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Shakespeare's Style

Shakespeare's works have been a major influence on subsequent theatre. Not only did Shakespeare create some of the most admired plays in Western literature, he also transformed English theatre by expanding expectations about what could be accomplished through characterisation, plot, action, language, and genre. His poetic artistry helped raise the status of popular theatre, permitting it to be admired by intellectuals as well as by those seeking pure entertainment.

Theatre was changing when Shakespeare first arrived in London in the late 1580s or early 1590s. Previously, the most common forms of popular English theatre were the Tudor morality plays. These plays, which blend piety with farce and slapstick, were allegories in which the characters are personified moral attributes who validate the virtues of Godly life by prompting the protagonist to choose such a life over evil. The characters and plot situations are symbolic rather than realistic. As a child, Shakespeare would likely have been exposed to this type of play (along with mystery plays and miracle plays). Meanwhile, at the universities, academic plays were being staged based on Roman closet dramas. These plays, often performed in Latin, used a more exact and academically respectable poetic style than the morality plays, but they were also more static, valuing lengthy speeches over physical action.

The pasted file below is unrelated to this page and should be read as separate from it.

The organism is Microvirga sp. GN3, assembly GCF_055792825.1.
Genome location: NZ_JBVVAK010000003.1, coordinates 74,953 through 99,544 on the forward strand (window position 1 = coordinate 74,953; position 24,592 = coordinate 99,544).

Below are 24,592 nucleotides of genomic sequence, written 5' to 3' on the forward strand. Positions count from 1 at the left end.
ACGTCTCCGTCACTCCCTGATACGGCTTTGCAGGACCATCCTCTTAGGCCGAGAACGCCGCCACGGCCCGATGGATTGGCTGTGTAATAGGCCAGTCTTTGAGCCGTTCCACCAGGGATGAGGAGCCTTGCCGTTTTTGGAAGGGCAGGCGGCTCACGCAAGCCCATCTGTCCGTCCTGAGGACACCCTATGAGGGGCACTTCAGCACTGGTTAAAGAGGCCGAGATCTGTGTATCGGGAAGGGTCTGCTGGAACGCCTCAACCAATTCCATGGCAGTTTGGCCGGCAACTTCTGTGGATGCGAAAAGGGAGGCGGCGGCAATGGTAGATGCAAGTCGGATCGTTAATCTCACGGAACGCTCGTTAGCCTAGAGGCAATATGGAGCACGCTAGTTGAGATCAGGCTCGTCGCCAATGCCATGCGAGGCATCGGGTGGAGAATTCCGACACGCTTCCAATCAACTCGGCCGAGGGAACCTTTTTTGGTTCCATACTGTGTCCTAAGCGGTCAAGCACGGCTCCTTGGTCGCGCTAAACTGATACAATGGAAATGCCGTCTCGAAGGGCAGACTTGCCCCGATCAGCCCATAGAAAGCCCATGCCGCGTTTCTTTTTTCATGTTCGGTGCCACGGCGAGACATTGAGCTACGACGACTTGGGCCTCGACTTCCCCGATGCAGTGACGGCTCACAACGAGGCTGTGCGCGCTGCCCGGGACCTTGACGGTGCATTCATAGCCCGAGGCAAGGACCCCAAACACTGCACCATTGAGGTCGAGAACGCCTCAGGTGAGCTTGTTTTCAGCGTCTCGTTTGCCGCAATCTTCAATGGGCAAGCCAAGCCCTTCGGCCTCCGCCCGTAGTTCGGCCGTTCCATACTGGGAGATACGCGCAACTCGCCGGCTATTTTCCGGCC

By the late 16th century, the popularity of morality and academic plays waned as the English Renaissance took hold, and playwrights like Thomas Kyd and Christopher Marlowe began to revolutionise theatre. Their plays blended the old morality drama with academic theatre to produce a new secular form. The new drama had the poetic grandeur and philosophical depth of the academic play and the bawdy populism of the moralities. However, it was more ambiguous and complex in its meanings, and less concerned with simple moral allegories. Inspired by this new style, Shakespeare took these changes to a new level, creating plays that not only resonated on an emotional level with audiences but also explored and debated the basic elements of what it means to be human.

 

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